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Budget Blues

The government will need to boost consumption and demand as our economy remains primarily consumption driven; consumption contributed 72 per cent to our GDP last year. This implies that people should have money in their pockets and must be encouraged to spend it


After the disruptions caused by the pandemic forcing the government to dole out various stimulus packages, no one expects the budget numbers to hold. Even though the stimulus packages of Rs 20 lakh crore plus were more about easing liquidity than budgetary outgo, their impact on the fiscal deficit is not insignificant. It has taken a further blow from the revenue estimates falling way short of the target due to the prolonged interruption of economic activities. Even though these activities seem to have gathered some pace now, return to normalcy is still a far cry; in fact, we may not return to the old normal anytime soon and a new normal has to be calibrated and adjusted downwards.

According to the first advanced estimates released by the NSO, the real GDP is expected to contract by 7.7 per cent in 2020- 21, while nominal GDP will contract by 4.2 per cent to Rs 194.8 lakh crore. A research estimates by the SBI projects a growth of 11 per cent in the real GDP for FY- 2022 and 15 per cent in the nominal GDP to 224 lakh crore, as against 203 lakh crore in the last fiscal. SBI also expects the net revenue shortfall to be Rs 3.2 lakh crore and expenditure to exceed the budget estimates (BE) by Rs 3.3 lakh crore this fiscal, leading to a fiscal deficit of Rs 14.46 lakh crore, or 7.4 per cent of GDP, against the BE of Rs 7.96 lakh crore.

Actual data from the Controller General of Accounts, available till November 2020, shows fiscal deficit of Rs 10.76 lakh crore or 35 per cent more than BE by November end, and Government’s market borrowing of more than Rs 12 lakh crore to finance this deficit. These figures corroborate the SBI research findings. Ms Nirmala Sitharaman will have to prepare her budget within the constraint of these numbers; she has very little fiscal space left for manoeuvring, given the stressed revenue position and spending pressures to spur economic activities. She has little option but to give fiscal consolidation a holiday and forget the FRBMA for the time being for reviving growth.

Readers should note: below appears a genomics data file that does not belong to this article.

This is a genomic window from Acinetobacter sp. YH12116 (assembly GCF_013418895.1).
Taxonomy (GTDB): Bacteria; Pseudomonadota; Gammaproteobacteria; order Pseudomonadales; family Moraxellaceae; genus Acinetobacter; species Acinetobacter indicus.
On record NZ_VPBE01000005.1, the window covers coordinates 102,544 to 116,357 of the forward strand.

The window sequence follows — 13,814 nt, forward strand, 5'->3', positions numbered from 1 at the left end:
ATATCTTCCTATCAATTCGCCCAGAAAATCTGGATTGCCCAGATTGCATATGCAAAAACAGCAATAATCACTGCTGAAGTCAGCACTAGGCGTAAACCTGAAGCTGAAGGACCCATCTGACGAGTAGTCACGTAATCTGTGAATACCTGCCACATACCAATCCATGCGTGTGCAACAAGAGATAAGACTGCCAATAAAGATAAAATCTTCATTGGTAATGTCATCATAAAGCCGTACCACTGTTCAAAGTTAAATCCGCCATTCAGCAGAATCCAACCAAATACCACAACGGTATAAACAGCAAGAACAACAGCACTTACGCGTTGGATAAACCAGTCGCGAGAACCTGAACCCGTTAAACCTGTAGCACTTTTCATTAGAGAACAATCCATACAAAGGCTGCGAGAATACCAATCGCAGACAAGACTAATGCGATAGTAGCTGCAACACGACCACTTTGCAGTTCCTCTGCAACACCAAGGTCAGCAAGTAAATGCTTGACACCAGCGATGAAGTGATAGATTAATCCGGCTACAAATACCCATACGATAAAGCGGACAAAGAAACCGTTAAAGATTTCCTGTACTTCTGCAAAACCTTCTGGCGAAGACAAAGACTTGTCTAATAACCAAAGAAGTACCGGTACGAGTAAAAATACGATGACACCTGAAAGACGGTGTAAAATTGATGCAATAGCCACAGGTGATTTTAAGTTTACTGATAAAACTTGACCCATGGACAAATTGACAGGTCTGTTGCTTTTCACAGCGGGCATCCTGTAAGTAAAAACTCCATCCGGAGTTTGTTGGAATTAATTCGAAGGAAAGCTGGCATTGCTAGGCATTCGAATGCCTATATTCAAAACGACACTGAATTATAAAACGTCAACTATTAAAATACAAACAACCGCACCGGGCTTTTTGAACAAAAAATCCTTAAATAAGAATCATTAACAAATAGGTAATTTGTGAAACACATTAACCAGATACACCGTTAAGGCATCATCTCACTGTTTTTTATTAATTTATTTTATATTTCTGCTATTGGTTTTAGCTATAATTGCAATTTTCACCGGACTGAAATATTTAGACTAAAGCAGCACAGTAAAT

Next year, revenue may grow by an estimated 20 per cent to Rs 21.8 lakh crore. The December GST collections have surged to a peak of Rs 1.15 lakh crore. The Government is tightening controls against evasion and fraud at last; this must be accompanied by a reduction in the number of slabs, by merging the 12 and 15 per cent slabs, and possibly eliminating the 5 per cent slab by distributing its taxable goods among the lower and upper slabs. This will significantly reduce classification disputes and litigation. An estimated Rs 9.56 lakh crore at the end of FY-2019 is locked up in tax litigation (direct taxes: Rs 8.02 lakh crore; indirect taxes Rs 1.54 lakh crore). Government should make all out efforts to settle these, if necessary, by giving concessions, to realise the much needed revenue and also to release tax manpower for fresh assessments and follow up.

A major reason for receipt shortfall this year was the failure to achieve the disinvestment targets due to the disruption caused by the pandemic; against an estimated 2.1 lakh crore, the actual receipt so far is a dismal Rs 12,778 crore. The process of disinvestment of Air India and BPCL is on, and with forthcoming disinvestments of LIC, SCI and Pawan Hans, the government can possibly garner Rs 2 lakh crore in the next fiscal. More non-strategic PSUs need to be privatised to generate more revenue.

As regards expenditure, there is an obvious need for trimming the umpteen number of Centrally Sponsored Schemes. Their restructuring into 28 schemes means very little as numerous schemes have been bundled together under a few umbrella schemes. The current budget provided Rs 3.4 lakh crore or 1.7 per cent of the GDP to these, and their rationalisation is essential for allocative efficiency.

For boosting growth, the budget priorities must be health, agriculture and infrastructure. The health expenditure in India is a paltry 1.15 per cent of GDP, and the PM has promised to raise it to 2.5 per cent by 2025, which is a tad too far if we are to combat the disruption by the pandemic. Even the 15th Finance Commission whose report is likely to be placed in Parliament along with the budget is believed to have recommended substantial increases in health expenditure. As it is, by the share of GDP spent on health, India ranks at 170 out of 188 countries as per the WHO’s Global Health Expenditure database; its share of 1.15 per cent is way below the USA’s 16.9 per cent, OECD’s 8.8 per cent, or China’s 5 per cent. The immediate priority is vaccinating as many people as possible, and using the budget to boost the rural healthcare infrastructure.